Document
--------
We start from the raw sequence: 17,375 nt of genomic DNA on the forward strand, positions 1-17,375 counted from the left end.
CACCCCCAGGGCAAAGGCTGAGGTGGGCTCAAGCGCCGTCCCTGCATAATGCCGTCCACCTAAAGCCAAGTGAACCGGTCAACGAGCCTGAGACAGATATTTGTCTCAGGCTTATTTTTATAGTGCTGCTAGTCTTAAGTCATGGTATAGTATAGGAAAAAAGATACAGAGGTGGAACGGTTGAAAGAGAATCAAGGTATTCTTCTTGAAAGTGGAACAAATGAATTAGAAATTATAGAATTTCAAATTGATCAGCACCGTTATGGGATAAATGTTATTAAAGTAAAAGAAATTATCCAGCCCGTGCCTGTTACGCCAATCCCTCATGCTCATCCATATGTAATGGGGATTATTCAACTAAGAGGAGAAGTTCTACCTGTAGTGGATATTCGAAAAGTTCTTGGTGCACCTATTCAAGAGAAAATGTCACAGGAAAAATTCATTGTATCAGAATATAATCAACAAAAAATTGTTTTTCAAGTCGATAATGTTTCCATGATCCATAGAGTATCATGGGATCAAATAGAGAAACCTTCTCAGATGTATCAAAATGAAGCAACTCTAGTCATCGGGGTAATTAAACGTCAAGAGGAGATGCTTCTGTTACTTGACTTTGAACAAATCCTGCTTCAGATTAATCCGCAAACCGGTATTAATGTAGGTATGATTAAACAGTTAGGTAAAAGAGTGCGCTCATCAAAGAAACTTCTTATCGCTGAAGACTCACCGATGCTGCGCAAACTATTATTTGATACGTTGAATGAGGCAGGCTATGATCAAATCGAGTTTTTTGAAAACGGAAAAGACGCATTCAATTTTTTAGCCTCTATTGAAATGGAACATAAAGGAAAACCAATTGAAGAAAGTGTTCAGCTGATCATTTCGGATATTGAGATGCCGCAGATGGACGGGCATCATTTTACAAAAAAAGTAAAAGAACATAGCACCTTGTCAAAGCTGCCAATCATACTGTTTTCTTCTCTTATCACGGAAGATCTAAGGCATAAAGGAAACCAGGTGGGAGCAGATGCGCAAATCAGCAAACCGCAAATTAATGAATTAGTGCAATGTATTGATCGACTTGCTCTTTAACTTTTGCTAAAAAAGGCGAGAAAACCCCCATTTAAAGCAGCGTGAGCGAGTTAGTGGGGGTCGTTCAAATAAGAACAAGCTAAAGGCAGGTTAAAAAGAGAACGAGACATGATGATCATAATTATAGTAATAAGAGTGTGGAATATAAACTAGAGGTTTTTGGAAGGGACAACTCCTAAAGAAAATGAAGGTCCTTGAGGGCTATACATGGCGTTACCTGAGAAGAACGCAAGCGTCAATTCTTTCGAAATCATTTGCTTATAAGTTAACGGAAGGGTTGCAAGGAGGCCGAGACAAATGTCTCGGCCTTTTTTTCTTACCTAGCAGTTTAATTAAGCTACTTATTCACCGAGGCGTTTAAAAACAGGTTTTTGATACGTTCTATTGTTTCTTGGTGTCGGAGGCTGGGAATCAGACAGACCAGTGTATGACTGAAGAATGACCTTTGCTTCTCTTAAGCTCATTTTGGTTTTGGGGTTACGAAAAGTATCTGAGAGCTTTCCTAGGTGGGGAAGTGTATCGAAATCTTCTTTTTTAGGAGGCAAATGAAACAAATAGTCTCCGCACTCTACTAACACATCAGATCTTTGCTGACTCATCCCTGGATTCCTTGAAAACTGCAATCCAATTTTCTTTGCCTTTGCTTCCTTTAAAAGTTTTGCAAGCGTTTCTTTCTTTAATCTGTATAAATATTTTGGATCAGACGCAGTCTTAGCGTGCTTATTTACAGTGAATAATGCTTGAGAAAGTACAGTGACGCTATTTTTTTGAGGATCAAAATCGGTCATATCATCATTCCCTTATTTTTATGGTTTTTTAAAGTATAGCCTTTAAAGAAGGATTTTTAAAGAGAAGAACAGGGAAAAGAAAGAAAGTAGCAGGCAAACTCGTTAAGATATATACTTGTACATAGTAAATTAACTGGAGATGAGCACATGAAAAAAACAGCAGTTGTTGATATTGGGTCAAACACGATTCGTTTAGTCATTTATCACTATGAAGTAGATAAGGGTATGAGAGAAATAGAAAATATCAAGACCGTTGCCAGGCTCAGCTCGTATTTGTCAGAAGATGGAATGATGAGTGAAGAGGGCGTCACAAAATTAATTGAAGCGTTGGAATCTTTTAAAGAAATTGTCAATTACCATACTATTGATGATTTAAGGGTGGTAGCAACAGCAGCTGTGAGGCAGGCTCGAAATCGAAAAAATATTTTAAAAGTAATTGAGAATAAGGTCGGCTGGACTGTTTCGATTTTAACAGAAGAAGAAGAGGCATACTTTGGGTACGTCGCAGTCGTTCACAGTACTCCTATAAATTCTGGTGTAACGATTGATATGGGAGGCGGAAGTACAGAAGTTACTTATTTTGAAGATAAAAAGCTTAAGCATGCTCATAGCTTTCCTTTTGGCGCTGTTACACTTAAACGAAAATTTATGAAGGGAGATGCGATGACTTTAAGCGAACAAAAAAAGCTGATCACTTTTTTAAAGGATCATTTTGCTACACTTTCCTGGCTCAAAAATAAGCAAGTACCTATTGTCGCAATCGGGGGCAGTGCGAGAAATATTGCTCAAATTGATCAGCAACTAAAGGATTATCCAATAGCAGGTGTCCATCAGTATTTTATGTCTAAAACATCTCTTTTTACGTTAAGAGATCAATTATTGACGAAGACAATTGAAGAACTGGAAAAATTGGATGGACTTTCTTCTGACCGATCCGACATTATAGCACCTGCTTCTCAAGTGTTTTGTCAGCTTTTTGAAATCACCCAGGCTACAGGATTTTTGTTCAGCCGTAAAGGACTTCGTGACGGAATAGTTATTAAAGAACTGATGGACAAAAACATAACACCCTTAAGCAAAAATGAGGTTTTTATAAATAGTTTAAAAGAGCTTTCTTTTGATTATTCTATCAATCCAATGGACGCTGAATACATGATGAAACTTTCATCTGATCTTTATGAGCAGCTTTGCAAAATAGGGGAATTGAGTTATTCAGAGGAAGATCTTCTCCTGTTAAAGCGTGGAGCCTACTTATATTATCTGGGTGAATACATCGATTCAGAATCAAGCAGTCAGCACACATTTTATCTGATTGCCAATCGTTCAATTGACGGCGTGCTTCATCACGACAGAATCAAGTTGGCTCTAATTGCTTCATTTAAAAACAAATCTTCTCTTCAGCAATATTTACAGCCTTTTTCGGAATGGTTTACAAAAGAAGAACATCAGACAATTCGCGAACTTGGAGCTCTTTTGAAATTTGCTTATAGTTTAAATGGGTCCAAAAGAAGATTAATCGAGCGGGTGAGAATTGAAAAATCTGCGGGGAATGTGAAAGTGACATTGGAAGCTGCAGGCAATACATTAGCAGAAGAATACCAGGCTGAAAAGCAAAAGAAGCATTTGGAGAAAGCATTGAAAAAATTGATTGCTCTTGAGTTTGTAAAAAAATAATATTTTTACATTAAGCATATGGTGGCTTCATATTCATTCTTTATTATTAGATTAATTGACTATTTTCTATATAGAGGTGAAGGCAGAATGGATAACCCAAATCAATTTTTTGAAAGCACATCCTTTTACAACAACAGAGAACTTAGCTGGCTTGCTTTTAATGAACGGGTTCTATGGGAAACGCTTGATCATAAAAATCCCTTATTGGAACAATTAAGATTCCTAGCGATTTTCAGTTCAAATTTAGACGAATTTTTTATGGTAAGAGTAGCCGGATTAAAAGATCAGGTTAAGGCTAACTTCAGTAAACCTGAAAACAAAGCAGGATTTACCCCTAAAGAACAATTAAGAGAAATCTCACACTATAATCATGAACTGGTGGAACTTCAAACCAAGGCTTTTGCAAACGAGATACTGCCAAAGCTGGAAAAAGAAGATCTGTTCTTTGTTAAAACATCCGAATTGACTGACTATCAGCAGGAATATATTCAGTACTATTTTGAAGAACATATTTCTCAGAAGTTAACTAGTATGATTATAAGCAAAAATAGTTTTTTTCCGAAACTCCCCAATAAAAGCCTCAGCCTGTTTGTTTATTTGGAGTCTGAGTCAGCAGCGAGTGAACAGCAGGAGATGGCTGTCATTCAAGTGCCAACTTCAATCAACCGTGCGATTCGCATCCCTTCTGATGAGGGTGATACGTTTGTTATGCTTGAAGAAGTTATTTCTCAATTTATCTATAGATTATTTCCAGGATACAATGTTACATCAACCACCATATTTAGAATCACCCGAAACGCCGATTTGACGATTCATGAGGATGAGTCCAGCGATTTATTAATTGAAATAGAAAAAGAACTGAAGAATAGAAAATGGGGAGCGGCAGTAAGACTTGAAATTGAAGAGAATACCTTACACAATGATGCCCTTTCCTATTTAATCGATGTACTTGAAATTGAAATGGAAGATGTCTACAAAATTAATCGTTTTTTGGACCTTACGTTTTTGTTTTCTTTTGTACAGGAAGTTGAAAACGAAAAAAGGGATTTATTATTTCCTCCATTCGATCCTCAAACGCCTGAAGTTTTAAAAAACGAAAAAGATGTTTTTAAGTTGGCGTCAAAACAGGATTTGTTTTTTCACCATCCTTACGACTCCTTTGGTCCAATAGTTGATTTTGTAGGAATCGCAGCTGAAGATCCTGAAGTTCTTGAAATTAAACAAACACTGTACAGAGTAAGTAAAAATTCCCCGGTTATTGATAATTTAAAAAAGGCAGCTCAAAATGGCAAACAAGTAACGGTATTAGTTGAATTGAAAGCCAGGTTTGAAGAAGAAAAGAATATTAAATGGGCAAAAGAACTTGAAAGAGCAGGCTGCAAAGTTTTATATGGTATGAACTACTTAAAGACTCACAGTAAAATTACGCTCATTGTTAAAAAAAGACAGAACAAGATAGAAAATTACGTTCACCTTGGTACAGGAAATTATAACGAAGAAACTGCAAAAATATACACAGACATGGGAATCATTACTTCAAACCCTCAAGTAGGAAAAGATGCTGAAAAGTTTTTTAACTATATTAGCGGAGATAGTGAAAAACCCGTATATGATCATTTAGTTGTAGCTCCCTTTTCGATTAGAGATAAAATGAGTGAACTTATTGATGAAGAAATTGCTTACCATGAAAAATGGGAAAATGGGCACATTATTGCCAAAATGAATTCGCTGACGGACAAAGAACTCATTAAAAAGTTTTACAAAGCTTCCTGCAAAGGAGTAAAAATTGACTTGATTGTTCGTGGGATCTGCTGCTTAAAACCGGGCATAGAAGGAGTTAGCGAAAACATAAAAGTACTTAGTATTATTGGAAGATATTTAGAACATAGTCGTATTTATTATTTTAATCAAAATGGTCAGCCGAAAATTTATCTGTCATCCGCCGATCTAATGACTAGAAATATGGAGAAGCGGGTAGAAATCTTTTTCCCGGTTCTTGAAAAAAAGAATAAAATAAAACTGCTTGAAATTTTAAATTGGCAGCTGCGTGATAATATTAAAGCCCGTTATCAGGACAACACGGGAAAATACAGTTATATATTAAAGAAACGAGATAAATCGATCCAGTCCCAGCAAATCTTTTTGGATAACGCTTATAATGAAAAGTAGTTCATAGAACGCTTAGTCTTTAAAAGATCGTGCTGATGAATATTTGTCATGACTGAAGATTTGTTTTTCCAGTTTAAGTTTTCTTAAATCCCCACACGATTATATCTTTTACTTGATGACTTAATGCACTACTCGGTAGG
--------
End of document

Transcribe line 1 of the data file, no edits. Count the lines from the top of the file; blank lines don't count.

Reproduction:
We start from the raw sequence: 17,375 nt of genomic DNA on the forward strand, positions 1-17,375 counted from the left end.